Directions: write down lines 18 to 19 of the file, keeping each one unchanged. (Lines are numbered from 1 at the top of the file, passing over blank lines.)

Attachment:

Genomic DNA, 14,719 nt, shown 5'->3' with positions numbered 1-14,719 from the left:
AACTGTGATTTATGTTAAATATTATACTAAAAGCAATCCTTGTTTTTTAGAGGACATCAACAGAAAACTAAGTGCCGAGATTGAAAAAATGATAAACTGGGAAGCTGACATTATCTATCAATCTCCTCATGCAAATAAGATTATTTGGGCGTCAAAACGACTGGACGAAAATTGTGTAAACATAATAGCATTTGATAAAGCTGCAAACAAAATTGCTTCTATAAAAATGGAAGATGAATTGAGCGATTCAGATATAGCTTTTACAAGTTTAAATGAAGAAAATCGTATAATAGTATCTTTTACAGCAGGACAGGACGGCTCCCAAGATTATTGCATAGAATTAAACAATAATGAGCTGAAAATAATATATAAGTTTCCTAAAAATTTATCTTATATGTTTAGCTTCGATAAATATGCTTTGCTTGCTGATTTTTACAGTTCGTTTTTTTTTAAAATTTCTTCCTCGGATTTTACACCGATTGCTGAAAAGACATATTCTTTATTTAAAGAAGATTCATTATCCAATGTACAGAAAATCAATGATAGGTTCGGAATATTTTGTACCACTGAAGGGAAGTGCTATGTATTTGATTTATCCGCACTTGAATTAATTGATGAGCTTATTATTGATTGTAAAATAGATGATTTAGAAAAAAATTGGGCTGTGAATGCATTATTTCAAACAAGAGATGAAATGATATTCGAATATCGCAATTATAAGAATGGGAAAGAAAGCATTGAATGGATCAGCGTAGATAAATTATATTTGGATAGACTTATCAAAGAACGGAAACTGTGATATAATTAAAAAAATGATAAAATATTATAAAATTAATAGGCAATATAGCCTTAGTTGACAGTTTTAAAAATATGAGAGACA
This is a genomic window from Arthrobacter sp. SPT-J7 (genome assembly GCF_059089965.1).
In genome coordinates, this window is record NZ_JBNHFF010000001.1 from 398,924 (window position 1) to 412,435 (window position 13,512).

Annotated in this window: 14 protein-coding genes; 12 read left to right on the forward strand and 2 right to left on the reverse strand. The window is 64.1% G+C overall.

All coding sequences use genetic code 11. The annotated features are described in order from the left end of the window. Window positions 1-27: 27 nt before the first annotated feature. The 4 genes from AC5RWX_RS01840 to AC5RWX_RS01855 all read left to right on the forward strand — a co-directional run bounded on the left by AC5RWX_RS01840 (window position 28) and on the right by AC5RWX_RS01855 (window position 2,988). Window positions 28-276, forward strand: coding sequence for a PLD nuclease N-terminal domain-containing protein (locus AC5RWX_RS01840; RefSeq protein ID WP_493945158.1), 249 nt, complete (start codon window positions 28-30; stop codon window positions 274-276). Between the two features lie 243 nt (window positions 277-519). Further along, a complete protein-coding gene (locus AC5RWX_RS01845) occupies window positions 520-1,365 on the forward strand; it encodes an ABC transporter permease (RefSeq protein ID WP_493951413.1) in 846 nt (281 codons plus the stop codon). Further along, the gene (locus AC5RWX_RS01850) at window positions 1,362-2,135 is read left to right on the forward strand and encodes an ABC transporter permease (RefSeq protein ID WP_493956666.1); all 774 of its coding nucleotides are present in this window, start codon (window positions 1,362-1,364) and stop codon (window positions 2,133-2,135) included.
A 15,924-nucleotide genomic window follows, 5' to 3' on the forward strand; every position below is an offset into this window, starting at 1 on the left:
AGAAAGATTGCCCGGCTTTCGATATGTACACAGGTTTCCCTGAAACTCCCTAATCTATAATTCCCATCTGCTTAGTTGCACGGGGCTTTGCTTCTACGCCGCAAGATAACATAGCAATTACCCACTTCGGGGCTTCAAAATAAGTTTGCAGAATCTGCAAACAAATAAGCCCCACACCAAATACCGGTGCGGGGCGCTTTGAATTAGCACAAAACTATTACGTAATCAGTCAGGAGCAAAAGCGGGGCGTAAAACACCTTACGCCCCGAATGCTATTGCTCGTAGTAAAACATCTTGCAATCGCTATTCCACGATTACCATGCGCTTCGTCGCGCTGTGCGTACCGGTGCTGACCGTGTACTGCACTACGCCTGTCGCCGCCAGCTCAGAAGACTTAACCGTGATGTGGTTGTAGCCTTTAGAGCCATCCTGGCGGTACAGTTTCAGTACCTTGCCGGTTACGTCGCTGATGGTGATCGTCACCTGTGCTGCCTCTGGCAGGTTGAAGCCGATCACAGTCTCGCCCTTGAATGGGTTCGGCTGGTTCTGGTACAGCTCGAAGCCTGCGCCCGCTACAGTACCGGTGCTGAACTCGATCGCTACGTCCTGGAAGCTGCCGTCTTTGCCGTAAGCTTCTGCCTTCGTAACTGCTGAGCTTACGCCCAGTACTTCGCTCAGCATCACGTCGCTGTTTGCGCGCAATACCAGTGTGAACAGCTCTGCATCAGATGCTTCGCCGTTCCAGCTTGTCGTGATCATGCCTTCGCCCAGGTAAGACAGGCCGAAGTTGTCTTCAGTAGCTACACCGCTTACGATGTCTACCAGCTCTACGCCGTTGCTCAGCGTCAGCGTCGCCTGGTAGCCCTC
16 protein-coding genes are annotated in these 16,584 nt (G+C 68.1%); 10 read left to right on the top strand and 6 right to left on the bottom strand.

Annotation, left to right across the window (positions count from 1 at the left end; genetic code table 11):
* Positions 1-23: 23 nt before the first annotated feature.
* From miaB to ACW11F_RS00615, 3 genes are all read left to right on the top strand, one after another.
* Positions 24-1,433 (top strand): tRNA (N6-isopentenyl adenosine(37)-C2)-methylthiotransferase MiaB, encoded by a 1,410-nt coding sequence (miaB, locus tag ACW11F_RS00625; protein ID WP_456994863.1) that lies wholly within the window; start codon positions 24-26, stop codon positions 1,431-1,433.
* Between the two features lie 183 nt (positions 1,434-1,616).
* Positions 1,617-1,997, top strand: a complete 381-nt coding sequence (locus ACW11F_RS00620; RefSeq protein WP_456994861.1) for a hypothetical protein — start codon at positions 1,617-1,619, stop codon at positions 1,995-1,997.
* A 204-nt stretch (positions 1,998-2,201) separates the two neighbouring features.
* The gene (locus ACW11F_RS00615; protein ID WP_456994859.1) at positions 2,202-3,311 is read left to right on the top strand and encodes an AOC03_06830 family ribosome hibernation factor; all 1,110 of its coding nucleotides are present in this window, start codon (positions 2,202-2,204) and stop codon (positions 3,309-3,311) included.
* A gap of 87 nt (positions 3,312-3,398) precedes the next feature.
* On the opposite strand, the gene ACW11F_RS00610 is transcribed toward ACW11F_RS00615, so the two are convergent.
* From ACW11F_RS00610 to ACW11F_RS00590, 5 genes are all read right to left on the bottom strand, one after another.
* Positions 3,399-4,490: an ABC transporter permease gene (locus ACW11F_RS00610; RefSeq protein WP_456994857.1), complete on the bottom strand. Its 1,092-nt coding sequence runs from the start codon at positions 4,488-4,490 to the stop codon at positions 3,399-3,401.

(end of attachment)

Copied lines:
* A gap of 87 nt (positions 3,312-3,398) precedes the next feature.
* On the opposite strand, the gene ACW11F_RS00610 is transcribed toward ACW11F_RS00615, so the two are convergent.